Choosing an enterprise language, part 1

With these requirements in place, we can use them to reduce our language choices.

  • For easy maintenance and safety most people agree that you need a statically-typed language. When you have a large code base with 10’s or 100’s of people working on it over the years, statically-typed languages support better refactoring, and compile-time errors can help prevent bad code from going into production. Sorry, PHP, Python, JavaScript and Clojure!
    Here’s John Carmack on this topic: 
    • The best of intentions really doesn’t matter. If something can syntactically be entered incorrectly, it eventually will be. And that’s one of the reasons why I’ve gotten very big on the static analysis, I would like to be able to enable even more restrictive subsets of languages and restrict programmers even more because we make mistakes constantly. - John Carmack, 2012
  • Software development is not the focus of the business implies that the emphasis is on stability and productivity, rather than, say, performance. This means that an enterprise programming language should not allow potentially dangerous actions such as control over memory and pointer arithmetic. Even if it can be done safely, as in Rust and modern C++, the effort to squeeze out the extra performance is generally not worth it. Letting the garbage collector take care of everything frees up time to focus on other things.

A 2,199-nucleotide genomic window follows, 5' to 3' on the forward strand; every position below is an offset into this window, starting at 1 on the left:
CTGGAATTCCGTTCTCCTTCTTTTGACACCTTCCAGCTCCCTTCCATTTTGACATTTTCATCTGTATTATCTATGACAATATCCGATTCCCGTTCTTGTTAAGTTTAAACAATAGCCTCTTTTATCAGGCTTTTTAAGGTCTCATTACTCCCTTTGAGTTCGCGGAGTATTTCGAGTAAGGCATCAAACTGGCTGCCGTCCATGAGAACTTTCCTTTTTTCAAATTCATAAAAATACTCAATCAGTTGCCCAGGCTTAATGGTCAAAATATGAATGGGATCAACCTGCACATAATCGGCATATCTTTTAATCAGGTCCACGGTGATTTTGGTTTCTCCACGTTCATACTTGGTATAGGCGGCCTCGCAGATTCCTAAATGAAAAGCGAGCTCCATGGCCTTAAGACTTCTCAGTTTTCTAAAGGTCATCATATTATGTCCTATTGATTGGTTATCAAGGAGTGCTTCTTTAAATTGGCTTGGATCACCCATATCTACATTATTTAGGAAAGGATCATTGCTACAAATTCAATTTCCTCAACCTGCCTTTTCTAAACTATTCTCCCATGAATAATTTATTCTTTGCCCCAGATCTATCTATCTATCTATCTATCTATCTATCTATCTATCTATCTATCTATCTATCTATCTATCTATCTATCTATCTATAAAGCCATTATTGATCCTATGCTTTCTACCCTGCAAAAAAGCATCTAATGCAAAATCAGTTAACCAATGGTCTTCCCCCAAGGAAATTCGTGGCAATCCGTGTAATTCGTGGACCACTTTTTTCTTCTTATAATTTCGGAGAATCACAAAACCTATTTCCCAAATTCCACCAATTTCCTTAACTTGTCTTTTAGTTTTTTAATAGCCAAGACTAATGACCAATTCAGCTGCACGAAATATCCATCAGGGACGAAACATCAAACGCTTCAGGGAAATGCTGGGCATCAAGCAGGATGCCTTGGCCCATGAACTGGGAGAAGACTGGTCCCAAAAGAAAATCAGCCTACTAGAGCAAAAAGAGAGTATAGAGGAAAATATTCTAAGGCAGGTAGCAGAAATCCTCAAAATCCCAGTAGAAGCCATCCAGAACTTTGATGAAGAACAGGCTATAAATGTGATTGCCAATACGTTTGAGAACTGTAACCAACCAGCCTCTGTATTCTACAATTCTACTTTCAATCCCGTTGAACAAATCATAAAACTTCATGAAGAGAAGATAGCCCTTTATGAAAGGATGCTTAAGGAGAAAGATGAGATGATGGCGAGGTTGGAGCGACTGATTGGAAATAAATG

• It should be enterprise-friendly so it’s no surprise that the favorites are:
    • Java (and languages on the JVM that can piggy-back off the Java ecosystem).
    • C# (and other languages in the .NET ecosystem).
    • Go also gets some points here because of Google supports it, and you can be confident that critical enterprise libraries will be available.

So, far no surprises. We have come up with the usual suspects, Java and C#.

If this was 2008, we’d be done. But it isn’t, and we’re not. In the last decade, there has been an explosion of new languages which are strong contenders to be better enterprise languages than C# and Java. Let’s look at why.

The rise of functional programming

Functional programming is the new hotness right now, but regardless of the hype, most modern programming languages are introducing FP-friendly features that make a big difference to software quality:

  • Higher-order functions replace heavyweight interfaces in many cases (the C# LINQ and Java streams libraries would not be possible without them).